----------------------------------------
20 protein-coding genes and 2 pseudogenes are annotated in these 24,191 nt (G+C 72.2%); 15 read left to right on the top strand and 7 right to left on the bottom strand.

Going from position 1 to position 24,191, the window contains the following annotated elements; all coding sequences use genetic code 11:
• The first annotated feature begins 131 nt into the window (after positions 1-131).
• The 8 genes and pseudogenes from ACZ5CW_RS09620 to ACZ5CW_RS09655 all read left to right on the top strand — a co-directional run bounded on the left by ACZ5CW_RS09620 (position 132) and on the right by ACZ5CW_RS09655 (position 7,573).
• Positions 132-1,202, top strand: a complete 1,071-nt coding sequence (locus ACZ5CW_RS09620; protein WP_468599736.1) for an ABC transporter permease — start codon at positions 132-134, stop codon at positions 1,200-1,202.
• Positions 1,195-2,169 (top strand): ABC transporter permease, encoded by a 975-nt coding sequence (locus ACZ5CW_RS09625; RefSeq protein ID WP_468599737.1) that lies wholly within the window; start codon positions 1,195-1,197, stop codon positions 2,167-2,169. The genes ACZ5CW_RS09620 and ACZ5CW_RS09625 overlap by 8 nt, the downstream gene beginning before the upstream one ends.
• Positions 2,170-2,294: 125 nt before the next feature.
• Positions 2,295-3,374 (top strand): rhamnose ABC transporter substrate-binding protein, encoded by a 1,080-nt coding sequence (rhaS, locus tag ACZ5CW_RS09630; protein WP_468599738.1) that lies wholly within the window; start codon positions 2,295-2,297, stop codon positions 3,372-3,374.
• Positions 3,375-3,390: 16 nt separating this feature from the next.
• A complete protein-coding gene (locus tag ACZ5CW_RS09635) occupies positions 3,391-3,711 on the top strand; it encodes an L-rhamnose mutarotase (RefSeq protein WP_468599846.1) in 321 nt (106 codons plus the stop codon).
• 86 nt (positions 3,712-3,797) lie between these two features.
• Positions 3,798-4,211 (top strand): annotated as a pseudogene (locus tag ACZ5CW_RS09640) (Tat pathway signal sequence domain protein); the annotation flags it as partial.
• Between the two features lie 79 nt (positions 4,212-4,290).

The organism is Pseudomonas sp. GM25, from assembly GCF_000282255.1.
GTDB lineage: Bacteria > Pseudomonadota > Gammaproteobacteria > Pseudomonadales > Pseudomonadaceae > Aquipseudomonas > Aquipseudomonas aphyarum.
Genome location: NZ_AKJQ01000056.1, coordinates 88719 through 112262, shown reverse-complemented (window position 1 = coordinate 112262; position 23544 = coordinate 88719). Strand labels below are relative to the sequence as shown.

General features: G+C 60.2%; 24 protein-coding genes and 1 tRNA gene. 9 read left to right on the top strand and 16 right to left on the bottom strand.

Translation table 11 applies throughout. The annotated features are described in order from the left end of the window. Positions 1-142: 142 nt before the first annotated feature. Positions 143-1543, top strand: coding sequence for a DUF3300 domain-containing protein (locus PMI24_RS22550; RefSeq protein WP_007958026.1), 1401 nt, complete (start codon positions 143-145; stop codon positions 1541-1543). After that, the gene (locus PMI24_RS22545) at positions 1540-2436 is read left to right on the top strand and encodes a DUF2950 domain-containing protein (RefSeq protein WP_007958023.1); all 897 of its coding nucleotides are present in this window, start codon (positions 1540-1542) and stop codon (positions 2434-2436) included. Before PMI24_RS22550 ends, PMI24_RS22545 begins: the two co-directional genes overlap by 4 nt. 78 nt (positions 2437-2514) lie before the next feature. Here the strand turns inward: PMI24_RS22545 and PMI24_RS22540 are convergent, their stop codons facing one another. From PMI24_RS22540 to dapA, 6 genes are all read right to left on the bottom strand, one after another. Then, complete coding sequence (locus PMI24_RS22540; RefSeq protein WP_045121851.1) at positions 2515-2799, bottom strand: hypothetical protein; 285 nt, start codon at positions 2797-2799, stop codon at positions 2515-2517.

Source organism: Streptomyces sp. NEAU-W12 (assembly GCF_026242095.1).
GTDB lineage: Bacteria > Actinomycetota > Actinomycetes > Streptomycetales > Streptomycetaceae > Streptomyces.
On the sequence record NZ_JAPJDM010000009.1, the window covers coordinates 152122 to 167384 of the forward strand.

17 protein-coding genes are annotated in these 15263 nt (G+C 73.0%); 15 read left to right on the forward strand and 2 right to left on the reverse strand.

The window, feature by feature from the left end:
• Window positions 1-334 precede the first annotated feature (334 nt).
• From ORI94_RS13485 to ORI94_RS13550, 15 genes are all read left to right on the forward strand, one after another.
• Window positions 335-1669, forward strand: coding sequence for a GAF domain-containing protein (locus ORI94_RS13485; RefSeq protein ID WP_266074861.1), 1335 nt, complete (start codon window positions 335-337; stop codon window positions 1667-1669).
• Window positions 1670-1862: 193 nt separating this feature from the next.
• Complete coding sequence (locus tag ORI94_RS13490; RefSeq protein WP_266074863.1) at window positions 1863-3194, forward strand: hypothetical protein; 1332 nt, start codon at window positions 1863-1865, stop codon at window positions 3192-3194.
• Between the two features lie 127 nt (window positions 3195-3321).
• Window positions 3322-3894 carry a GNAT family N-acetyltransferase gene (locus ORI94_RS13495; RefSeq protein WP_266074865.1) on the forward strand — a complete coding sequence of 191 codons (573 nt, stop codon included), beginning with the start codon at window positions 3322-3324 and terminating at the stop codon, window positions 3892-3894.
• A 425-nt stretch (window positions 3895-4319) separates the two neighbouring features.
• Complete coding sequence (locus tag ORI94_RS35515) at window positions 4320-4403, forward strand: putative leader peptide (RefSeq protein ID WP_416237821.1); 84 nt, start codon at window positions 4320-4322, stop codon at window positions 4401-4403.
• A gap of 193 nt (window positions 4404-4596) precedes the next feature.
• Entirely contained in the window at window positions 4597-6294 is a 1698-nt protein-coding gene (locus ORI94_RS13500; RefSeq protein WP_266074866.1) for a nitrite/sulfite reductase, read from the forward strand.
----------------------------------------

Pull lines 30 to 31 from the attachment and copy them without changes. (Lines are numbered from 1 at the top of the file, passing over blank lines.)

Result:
• Window positions 3322-3894 carry a GNAT family N-acetyltransferase gene (locus ORI94_RS13495; RefSeq protein WP_266074865.1) on the forward strand — a complete coding sequence of 191 codons (573 nt, stop codon included), beginning with the start codon at window positions 3322-3324 and terminating at the stop codon, window positions 3892-3894.
• A 425-nt stretch (window positions 3895-4319) separates the two neighbouring features.